Thursday, some of them went public as part of a new exhibition in Tel Aviv’s Central Bus Station, sharing the harsh details of their experiences.
The exhibit, called “Over the Road”, focuses on the public’s approach to women as chattel. It is intended to be a harsh protest against the underground brothels that continue to flourish despite legislation banning them.
Thousands sold each year
The women say the exhibit is primarily intended to reach the customers of their former bosses - the individuals who keep the business rolling along.
Worldwide, hundreds of thousands of women, men and children are sold each year. In Israel, 1,000-3,000 women are sold annually, all for the sex industry.
Volunteers from the Center to Help Foreign Workers and the Clinic for the Fight Against Women Trafficking at Hebrew University have collected many testimonies of victims of women trafficking and documented the way in which they were brought to Israel.
K., from Russia, worked on Erlinger Street in Tel Aviv. She says her boss would “fine” his workers “for everything—if I asked to have
N. says her pimp used the women for bartering. “If he wanted vegetables from the supermarket, he would ‘give’ one of the girls to a worker in exchange for the vegetables. He bartered us for food, jewelry and other things.”
Y., from Moldava, says she was forced into sado-masochism. “Customers would beat us. They had special instruments. They would drip hot wax all over my body and force me to do painful, degrading things. Of course they enjoyed it—they paid extra for it.”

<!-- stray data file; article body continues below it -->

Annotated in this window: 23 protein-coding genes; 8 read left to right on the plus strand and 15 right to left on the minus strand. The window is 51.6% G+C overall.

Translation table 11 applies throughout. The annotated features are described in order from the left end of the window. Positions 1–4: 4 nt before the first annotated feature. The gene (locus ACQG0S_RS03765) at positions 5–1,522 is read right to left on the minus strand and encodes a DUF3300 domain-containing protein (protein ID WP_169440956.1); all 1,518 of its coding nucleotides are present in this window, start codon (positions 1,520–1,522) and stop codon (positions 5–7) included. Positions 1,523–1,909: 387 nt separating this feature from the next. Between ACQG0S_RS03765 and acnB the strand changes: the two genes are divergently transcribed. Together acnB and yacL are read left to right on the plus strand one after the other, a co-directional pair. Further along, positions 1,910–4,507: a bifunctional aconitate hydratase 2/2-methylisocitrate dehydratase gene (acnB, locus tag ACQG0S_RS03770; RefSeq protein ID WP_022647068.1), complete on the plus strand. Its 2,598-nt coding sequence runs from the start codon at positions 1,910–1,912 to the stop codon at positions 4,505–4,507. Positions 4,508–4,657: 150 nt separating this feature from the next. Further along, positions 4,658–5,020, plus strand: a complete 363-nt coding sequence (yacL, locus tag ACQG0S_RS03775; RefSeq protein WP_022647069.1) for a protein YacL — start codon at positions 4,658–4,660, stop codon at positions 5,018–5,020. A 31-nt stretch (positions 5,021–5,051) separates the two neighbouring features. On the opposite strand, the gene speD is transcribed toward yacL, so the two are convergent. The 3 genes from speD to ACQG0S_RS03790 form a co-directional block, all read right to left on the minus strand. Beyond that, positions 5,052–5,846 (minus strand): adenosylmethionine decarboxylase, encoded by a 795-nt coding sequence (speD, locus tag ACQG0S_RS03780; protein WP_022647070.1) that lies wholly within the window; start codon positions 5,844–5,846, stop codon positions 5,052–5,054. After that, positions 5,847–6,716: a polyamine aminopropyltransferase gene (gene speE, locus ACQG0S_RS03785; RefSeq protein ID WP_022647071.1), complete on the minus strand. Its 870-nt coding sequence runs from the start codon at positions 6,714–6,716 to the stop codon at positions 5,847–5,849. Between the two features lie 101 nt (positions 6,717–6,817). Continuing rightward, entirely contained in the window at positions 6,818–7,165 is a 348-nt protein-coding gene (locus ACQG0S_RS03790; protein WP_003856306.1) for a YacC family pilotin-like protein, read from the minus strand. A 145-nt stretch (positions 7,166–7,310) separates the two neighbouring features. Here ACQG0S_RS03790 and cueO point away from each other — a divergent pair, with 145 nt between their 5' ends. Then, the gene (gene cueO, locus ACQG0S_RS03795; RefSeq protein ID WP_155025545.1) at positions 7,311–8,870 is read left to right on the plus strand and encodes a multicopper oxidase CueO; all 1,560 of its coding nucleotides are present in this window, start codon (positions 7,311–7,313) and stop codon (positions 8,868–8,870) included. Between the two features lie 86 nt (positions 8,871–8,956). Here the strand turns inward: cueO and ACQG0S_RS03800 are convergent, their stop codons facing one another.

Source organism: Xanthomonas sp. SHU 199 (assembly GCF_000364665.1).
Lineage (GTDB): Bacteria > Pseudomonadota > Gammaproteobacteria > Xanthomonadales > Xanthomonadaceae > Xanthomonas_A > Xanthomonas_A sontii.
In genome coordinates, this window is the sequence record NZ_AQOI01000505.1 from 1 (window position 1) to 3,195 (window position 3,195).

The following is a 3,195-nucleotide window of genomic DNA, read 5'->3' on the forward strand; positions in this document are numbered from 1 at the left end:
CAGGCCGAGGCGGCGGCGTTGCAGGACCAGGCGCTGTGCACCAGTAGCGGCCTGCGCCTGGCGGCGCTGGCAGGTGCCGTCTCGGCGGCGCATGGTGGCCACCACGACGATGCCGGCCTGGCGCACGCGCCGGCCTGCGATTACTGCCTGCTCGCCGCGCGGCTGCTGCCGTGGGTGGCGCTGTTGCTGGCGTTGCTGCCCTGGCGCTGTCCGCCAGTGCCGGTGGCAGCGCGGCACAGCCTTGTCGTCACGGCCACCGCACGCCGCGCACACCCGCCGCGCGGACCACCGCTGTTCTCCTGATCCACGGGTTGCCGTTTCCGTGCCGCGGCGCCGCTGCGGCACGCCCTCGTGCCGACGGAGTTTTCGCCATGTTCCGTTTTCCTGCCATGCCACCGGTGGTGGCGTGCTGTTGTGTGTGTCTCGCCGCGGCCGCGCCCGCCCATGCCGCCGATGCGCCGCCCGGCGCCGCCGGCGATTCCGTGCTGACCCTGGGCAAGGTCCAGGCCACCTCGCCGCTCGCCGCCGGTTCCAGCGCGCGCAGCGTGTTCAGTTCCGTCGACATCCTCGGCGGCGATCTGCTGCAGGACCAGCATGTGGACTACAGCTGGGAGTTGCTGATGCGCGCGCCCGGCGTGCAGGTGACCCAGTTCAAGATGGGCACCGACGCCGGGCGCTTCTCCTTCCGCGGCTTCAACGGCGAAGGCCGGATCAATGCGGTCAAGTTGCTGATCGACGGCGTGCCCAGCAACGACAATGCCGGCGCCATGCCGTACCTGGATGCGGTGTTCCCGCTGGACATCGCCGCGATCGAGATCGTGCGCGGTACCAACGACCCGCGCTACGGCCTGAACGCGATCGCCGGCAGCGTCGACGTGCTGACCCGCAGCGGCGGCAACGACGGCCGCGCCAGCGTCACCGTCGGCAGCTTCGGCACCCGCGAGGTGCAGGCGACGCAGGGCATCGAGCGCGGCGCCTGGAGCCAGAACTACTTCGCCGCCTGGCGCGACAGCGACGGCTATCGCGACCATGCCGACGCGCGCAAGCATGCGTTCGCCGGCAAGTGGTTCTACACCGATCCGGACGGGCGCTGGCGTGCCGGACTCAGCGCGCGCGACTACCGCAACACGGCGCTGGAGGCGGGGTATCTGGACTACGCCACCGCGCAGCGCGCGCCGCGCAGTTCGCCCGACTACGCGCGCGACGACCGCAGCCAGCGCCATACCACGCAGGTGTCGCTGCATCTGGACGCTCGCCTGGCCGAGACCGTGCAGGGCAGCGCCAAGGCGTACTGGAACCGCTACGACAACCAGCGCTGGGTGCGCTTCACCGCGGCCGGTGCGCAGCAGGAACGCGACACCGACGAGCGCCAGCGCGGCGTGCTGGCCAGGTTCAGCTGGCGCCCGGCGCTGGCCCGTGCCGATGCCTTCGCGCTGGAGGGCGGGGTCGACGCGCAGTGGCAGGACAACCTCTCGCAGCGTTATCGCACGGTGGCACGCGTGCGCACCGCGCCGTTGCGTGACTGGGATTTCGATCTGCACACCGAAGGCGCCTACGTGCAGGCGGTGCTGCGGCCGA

One woman, also from Moldava, said she received no wages for her services. “(My boss) told me he bought me for 50,000 shekels, and that I had to ‘return’ the money (by working for free) before I could start to earn wages. They also made me pay 50 shekels a day for food and condoms”
N., from Ukraine, worked on Peretz Street in Tel Aviv, explains why women don’t run away. “We all dreamt of escaping, but they even managed to steal the dream from us after someone did leave. A week after she disappeared, her family's home in Moldava was firebombed.”
She says they were given one rest day per month: the first day of their period. “The first day we could take off. The rest of the time I was having my period, I had to use a diaphragm to prevent bleeding. But I had to continue taking customers.”
Nowhere to run
“We had nowhere to run,” says H. from Ukraine. “The door was always locked, bars on the windows, and there was a closed-circuit TV in each room.
“And even if you managed to get out—where would you go? What would you do? Several customers were police officers, and other cops would check our visas and leave. So who would we have turned to for help?